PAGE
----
I totally understand why you'd be skeptical, but we're very pragmatic about the features we do put in. They can't be just useful to a couple language nerds.

Reply Score: 1

Comment by sukru
by sukru on Fri 12th Nov 2010 02:21 UTC
sukru
Member since:
2006-11-19

This will be slightly critical of the language, but I'm also open to responses from the OSNews community.

First a perspective: recently I've been trying to get on with the new languages. What I've seen with in F# is amazing -- it's so good MS is building newer C# versions around it.

I'm also looking at Clojure and Scala on the Java side, but they're not ready for the prime time -- at least for me. That does not mean they bring very good ideas on the table.

But looking at the examples of Gosu, it seems like they're borrowing heavily from C# with a slightly different syntax. For example, the using statement, or the lambda declarations are very C# like. Or general library improvements are a catchup to CLR libraries and LINQ.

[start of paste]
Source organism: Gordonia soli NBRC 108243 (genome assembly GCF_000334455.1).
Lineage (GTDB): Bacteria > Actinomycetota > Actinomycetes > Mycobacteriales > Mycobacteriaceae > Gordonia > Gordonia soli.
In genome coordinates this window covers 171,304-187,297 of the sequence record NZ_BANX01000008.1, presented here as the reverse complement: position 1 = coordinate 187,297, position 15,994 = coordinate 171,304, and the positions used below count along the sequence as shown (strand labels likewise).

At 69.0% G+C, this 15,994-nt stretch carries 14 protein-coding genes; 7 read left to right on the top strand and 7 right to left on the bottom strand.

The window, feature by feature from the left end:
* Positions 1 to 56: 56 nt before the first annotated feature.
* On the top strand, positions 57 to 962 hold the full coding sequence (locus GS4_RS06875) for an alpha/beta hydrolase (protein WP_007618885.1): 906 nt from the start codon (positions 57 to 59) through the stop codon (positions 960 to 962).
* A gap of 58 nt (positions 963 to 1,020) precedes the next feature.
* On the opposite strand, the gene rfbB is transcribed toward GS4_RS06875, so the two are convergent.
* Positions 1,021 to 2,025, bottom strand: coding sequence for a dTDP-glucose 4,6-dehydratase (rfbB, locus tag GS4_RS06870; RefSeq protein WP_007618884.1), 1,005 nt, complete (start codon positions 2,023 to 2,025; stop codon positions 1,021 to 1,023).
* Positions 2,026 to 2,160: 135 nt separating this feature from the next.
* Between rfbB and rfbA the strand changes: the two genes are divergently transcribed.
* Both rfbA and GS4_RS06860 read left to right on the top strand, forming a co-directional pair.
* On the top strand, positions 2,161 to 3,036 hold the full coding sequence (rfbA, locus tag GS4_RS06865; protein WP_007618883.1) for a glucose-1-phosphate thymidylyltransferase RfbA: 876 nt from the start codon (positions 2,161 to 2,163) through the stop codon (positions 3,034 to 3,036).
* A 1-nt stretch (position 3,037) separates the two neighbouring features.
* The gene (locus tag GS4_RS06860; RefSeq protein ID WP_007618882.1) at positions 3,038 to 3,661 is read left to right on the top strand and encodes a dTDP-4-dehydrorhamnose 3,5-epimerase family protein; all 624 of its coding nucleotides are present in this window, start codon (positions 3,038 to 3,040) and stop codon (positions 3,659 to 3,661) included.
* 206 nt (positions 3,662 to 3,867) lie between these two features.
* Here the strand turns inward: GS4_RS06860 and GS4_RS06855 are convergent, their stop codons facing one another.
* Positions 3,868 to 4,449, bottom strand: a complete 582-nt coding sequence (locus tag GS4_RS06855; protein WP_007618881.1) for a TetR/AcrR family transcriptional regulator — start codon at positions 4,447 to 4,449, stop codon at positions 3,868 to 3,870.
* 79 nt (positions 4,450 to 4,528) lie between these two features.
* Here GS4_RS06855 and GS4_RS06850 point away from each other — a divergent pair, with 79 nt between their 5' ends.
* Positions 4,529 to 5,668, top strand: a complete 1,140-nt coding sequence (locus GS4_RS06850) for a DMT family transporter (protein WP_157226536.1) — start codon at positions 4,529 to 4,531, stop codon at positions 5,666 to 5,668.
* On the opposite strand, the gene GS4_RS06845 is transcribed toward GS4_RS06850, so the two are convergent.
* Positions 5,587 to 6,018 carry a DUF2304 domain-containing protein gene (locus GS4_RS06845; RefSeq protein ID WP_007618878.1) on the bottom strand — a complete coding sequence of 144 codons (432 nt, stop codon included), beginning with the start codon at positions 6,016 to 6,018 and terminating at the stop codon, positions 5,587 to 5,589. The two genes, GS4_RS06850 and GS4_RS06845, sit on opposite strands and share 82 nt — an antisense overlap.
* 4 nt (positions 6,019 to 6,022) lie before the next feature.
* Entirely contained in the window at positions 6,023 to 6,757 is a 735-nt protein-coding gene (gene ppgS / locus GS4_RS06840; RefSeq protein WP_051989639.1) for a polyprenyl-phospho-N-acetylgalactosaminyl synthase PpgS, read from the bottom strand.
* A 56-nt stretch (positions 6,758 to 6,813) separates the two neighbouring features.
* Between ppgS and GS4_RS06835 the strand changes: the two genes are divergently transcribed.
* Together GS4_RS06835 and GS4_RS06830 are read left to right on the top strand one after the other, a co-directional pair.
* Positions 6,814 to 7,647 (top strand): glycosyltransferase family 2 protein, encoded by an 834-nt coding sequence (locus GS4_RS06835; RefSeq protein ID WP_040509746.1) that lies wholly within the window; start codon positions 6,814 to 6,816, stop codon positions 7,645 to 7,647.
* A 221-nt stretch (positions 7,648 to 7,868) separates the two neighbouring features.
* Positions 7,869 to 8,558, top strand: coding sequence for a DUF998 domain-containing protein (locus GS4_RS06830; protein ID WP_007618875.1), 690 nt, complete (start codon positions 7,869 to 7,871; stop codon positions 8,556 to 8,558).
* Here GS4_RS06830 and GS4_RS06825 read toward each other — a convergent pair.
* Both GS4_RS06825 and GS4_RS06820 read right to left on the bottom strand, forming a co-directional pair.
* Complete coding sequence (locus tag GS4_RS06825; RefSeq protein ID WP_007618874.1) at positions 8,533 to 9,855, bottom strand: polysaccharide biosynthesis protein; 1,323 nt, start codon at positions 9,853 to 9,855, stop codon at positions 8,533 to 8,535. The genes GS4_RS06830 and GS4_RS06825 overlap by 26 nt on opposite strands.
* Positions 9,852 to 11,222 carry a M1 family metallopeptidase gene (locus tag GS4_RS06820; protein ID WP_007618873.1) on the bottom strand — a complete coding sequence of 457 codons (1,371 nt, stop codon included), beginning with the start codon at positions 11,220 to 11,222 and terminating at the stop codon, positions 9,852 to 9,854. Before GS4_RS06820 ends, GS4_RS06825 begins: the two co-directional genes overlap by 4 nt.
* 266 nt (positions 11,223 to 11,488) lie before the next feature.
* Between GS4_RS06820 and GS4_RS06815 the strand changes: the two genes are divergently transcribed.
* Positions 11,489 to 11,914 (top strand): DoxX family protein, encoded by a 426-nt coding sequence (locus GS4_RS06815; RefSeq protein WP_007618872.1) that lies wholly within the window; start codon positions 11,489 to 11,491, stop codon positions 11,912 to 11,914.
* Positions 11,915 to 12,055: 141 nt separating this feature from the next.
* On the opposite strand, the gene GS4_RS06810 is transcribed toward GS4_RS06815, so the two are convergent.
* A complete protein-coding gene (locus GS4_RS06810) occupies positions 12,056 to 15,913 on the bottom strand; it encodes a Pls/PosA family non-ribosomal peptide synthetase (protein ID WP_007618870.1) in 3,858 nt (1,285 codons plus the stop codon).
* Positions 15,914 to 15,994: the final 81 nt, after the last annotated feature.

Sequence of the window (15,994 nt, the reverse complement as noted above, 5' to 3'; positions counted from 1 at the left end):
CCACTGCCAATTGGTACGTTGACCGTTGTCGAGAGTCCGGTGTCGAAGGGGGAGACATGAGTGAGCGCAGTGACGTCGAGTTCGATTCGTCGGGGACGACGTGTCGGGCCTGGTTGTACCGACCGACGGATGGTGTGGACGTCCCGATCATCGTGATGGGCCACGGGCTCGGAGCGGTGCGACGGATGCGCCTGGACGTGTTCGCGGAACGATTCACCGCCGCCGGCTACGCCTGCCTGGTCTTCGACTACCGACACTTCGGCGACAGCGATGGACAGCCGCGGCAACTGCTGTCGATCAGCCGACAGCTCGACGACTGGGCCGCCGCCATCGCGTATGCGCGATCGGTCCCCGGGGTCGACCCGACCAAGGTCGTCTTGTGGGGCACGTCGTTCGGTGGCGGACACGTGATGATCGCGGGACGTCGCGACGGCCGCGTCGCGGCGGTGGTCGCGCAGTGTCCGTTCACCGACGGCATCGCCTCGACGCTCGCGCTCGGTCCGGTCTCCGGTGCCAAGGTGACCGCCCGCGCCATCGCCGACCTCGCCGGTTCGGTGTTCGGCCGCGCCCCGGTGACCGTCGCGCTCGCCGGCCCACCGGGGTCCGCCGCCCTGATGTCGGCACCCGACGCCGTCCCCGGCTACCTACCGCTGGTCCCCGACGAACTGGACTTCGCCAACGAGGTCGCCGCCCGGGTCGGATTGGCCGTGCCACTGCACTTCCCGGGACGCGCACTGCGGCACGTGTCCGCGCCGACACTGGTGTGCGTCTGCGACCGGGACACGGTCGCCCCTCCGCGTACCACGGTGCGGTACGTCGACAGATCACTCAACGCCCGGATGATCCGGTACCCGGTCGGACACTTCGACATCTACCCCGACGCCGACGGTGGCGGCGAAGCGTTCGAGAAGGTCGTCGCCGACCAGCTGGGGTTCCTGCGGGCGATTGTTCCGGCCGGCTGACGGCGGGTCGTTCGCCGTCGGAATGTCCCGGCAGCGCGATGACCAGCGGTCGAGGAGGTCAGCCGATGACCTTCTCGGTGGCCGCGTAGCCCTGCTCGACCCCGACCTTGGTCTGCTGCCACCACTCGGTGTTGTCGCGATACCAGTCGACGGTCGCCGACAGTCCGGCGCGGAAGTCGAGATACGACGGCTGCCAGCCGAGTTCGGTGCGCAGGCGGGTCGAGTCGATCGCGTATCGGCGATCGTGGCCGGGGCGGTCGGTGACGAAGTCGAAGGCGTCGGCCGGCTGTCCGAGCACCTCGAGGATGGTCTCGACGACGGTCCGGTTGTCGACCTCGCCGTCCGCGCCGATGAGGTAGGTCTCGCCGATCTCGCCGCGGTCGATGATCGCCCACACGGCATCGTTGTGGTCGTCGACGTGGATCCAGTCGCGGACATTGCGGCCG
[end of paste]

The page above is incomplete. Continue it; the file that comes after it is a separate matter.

If this is the case, why bother if you can use the real thing? (Even in JVM via third party converters).

Or am I over simplifying the situation?

Reply Score: 2

RE: Comment by sukru
by JeffS on Fri 12th Nov 2010 16:41 UTC in reply to "Comment by sukru"
JeffS Member since:
2005-07-12

Why bother? Simple. So you can use those goodies on other platforms besides Windows, or .Net. I'm not knocking those, but lots of people prefer choice of platforms as well as vendor.

And give credit where credit is due. Ander Hejlsberg and his team at MS have done a fantastic job of designing and evolving C#.

And unfortunately, Java (the language) has fallen behind.

However, the JVM itself is a fantastic, wonderful feat of software engineering, and a great platform to run on, and loaded with huge, fantastic, libraries.

Java (the Language) being behind the times, + the JVM (the runtime/platform) being a wonderful platform and great engineering = need for other JVM languages. Enter Scala, Groovy, JRuby, Jython, Clojure, and now Gosu. And some of these are already well into large production environments - Groovy and Grails, Scala + Lift, JRuby, etc.

This is where the excitement of Java lies - JVM + newer JVM languages.

Edited 2010-11-12 16:41 UTC

Reply Score: 2

RE[2]: Comment by sukru
by sukru on Fri 12th Nov 2010 18:11 UTC in reply to "RE: Comment by sukru"